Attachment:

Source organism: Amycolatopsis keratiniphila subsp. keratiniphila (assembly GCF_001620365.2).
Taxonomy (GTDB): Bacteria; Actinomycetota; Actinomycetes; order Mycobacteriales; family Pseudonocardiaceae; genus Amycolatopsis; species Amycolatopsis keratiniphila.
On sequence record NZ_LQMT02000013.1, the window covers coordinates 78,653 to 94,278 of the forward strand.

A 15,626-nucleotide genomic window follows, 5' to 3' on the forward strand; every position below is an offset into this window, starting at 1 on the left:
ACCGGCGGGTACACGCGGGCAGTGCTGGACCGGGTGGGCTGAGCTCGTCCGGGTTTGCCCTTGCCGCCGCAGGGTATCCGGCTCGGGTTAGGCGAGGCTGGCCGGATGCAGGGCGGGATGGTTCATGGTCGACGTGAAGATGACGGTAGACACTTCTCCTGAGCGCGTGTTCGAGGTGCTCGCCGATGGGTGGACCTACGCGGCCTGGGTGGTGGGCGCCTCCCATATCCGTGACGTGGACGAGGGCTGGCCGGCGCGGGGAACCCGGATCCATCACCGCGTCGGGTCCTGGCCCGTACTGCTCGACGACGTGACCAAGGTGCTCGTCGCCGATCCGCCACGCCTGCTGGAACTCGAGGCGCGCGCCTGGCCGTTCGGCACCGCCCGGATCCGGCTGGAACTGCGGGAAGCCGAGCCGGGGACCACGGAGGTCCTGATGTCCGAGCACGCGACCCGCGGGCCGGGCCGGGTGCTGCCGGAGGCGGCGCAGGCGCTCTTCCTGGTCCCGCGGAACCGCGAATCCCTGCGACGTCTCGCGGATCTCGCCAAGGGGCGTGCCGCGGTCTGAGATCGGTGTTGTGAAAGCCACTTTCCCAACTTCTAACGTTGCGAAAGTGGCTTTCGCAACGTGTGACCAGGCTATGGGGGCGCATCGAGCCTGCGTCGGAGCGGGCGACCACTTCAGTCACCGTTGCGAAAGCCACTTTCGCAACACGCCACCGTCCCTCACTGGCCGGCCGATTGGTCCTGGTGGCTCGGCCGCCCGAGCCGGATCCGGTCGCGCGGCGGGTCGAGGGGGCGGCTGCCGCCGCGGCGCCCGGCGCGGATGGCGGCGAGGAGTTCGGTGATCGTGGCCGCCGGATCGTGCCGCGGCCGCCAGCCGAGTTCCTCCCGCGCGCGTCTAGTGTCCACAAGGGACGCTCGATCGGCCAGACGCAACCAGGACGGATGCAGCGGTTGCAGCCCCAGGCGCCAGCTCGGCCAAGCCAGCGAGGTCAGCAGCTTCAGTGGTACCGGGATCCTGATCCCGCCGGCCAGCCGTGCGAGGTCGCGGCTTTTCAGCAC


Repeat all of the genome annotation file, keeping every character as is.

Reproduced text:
Source organism: Amycolatopsis keratiniphila subsp. keratiniphila (assembly GCF_001620365.2).
Taxonomy (GTDB): Bacteria; Actinomycetota; Actinomycetes; order Mycobacteriales; family Pseudonocardiaceae; genus Amycolatopsis; species Amycolatopsis keratiniphila.
On sequence record NZ_LQMT02000013.1, the window covers coordinates 78,653 to 94,278 of the forward strand.

A 15,626-nucleotide genomic window follows, 5' to 3' on the forward strand; every position below is an offset into this window, starting at 1 on the left:
ACCGGCGGGTACACGCGGGCAGTGCTGGACCGGGTGGGCTGAGCTCGTCCGGGTTTGCCCTTGCCGCCGCAGGGTATCCGGCTCGGGTTAGGCGAGGCTGGCCGGATGCAGGGCGGGATGGTTCATGGTCGACGTGAAGATGACGGTAGACACTTCTCCTGAGCGCGTGTTCGAGGTGCTCGCCGATGGGTGGACCTACGCGGCCTGGGTGGTGGGCGCCTCCCATATCCGTGACGTGGACGAGGGCTGGCCGGCGCGGGGAACCCGGATCCATCACCGCGTCGGGTCCTGGCCCGTACTGCTCGACGACGTGACCAAGGTGCTCGTCGCCGATCCGCCACGCCTGCTGGAACTCGAGGCGCGCGCCTGGCCGTTCGGCACCGCCCGGATCCGGCTGGAACTGCGGGAAGCCGAGCCGGGGACCACGGAGGTCCTGATGTCCGAGCACGCGACCCGCGGGCCGGGCCGGGTGCTGCCGGAGGCGGCGCAGGCGCTCTTCCTGGTCCCGCGGAACCGCGAATCCCTGCGACGTCTCGCGGATCTCGCCAAGGGGCGTGCCGCGGTCTGAGATCGGTGTTGTGAAAGCCACTTTCCCAACTTCTAACGTTGCGAAAGTGGCTTTCGCAACGTGTGACCAGGCTATGGGGGCGCATCGAGCCTGCGTCGGAGCGGGCGACCACTTCAGTCACCGTTGCGAAAGCCACTTTCGCAACACGCCACCGTCCCTCACTGGCCGGCCGATTGGTCCTGGTGGCTCGGCCGCCCGAGCCGGATCCGGTCGCGCGGCGGGTCGAGGGGGCGGCTGCCGCCGCGGCGCCCGGCGCGGATGGCGGCGAGGAGTTCGGTGATCGTGGCCGCCGGATCGTGCCGCGGCCGCCAGCCGAGTTCCTCCCGCGCGCGTCTAGTGTCCACAAGGGACGCTCGATCGGCCAGACGCAACCAGGACGGATGCAGCGGTTGCAGCCCCAGGCGCCAGCTCGGCCAAGCCAGCGAGGTCAGCAGCTTCAGTGGTACCGGGATCCTGATCCCGCCGGCCAGCCGTGCGAGGTCGCGGCTTTTCAGCAC